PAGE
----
What The French Have Taught Me About Patience

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If you've ever been to France your patience has probably been put to the test. 

The French do not operate out of a sense of urgency and efficiency is not a value. Whether you're waiting for the grocery store to open or the waiter to arrive, you'll likely be forced to tap into your patience.

I’ll be the first to admit, half of the time the slow pace of France drives me absolutely insane. Coming from a life in the US with 24-hour everything, next day deliveries, and speedy restaurant service, it's been an adjustment.

But the other half of the time I just laugh and roll with it. And I've come to appreciate the slow pace because it has forced me to develop my patience.

Being patient forces you to wait for what you want and not rush through life. There is a lot we can learn from the French about patience, which might just be the key to their high quality of life.

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1. There really is no rush

'Tranquille' is one of my favorite French words. Similar to tranquil, it translates to 'quiet' but is used more to mean chill out, take it easy, no worries. It sums up the French mentality perfectly.

Two years ago, I ordered flowers in May for our wedding in August. I thought this was an appropriate amount of time to get it on the calendar. But the florist nearly wafted me out because he thought it was so far in advance and did not see any need to organize this so soon!

Because really, what is the rush? Some things need to be booked in advance or done quickly, but many things don't. Take a page out of their book and drop the constant sense of urgency. Everything will get done by the time it needs to be done.

2. Meals are meant to be long and leisurely

I was back in the US recently and went out for sushi with my cousin. Granted, sushi is quickly made, but all I remember from the meal was how rushed it was. We ordered a bottle of wine and couldn't even drink half of it by the time our meal was over (we took it home in a brown bag!). We didn't have a chance to get into a good conversation because our orders were taken and the food was delivered so fast, the next thing we know we're heading out the door, brown-bagged wine in hand.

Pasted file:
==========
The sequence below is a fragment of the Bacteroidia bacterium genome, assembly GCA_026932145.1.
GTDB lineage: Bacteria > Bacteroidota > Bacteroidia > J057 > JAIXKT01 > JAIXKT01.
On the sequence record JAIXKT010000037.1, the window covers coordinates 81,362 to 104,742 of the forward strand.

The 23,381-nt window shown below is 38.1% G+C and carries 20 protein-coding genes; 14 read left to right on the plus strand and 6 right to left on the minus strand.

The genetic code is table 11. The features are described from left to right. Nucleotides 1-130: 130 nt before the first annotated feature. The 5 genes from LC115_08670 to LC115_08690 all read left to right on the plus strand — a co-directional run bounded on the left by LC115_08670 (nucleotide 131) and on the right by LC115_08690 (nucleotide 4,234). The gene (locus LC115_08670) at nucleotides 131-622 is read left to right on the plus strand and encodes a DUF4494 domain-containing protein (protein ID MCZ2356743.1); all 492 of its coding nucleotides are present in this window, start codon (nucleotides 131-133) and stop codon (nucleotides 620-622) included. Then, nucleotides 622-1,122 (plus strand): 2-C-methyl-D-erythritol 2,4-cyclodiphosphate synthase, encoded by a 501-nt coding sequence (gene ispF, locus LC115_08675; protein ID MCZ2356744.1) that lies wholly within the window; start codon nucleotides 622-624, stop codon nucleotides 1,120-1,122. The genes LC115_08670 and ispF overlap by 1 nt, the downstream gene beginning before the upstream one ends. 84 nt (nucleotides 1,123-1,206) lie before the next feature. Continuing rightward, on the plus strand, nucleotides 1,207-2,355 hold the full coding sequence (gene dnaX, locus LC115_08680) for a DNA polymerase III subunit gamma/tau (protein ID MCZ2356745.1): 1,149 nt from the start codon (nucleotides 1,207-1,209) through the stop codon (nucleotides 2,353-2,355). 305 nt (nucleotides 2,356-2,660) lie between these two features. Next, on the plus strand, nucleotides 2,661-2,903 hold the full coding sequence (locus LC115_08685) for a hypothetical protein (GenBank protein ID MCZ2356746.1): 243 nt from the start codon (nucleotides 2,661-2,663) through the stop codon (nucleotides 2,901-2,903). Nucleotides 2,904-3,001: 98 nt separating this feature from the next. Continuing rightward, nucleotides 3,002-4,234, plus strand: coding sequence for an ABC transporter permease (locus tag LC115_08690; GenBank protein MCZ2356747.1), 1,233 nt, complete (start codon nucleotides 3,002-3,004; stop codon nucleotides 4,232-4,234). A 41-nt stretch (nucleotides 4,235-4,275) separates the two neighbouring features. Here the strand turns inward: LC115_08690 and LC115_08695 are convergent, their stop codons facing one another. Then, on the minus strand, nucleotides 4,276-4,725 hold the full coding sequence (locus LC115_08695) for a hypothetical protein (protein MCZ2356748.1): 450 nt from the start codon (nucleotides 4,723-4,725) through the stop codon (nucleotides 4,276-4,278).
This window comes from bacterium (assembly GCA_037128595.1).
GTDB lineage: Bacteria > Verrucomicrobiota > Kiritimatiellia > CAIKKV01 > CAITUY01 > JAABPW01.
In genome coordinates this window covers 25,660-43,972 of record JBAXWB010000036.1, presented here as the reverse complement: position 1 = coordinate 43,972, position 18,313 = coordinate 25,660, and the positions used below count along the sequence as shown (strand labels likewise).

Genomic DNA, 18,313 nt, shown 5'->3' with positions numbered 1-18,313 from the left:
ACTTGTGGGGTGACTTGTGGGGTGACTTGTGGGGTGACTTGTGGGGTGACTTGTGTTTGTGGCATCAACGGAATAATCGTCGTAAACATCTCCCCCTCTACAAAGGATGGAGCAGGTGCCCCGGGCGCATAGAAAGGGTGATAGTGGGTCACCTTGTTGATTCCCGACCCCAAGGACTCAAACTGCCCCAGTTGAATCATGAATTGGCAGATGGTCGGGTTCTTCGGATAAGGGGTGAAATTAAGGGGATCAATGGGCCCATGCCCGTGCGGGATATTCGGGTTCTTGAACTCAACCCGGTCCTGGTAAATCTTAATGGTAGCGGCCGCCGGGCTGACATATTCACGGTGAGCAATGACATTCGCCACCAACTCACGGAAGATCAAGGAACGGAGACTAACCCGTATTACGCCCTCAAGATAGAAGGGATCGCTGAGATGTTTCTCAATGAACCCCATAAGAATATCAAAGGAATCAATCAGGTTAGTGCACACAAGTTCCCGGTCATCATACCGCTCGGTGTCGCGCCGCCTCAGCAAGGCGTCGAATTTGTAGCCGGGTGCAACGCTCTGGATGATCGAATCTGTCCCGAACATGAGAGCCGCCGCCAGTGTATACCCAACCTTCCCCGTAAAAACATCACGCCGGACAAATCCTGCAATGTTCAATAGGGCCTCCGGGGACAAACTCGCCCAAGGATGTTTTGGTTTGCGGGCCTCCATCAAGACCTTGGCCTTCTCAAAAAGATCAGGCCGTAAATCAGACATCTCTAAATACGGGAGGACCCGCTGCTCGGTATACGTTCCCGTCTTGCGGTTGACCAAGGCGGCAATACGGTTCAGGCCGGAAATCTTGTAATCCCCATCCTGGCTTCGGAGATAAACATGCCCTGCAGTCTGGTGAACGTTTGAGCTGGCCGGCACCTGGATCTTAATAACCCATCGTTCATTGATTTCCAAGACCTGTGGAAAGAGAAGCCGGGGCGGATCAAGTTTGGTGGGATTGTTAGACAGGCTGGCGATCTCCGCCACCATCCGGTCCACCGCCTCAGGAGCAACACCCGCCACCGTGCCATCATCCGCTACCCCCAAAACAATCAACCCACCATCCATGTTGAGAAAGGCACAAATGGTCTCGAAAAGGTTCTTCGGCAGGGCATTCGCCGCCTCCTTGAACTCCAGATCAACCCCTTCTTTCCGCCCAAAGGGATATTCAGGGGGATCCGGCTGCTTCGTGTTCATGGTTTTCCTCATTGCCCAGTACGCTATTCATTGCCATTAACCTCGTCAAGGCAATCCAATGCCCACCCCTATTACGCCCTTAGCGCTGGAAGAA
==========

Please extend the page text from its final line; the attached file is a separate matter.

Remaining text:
Had this happened before I moved to France, I wouldn't have thought twice about it. But the French style of dining has made me realize that quicker isn't always better.

Meals in France are slow because your food is meant to be savored and your conversations are meant to be long.

The French know that having a long and leisurely dinner (or lunch) is really about spending quality time with people you care about, diving into deep conversation and spending the whole evening slowly filling up your stomach and topping up your wine glass.

Although initially it was too slow and drove me a bit nuts, I've adjusted. And it's actually awesome. Why scarf down your meal just to rush off? Gather around the table and enjoy a meal with your loved ones.

3. Quality of life is more important than profit

This is truly the backbone of the French mentality. They are patient because they are much more concerned with enjoying time spent with friends and family than turning a profit.

Many shops close for lunchtime and rarely stay open past 8pm. It's perfectly normal to see a restaurant closed for two weeks holiday. And they won't go bust!

Simply, the French know that their quality of life - is much more important than their bottom line. We should all take a note out of their book. Sometimes that extra money isn't worth what you lose in time.


There are negatives to moving so slow, and the American in me will never fully embrace the French pace. But there is much to be gained from being as patient as the French, even if it's just patience itself.

How good at you are being patient? Is it something you need to practice daily? I'd love to hear about your patience journey in the comments below!

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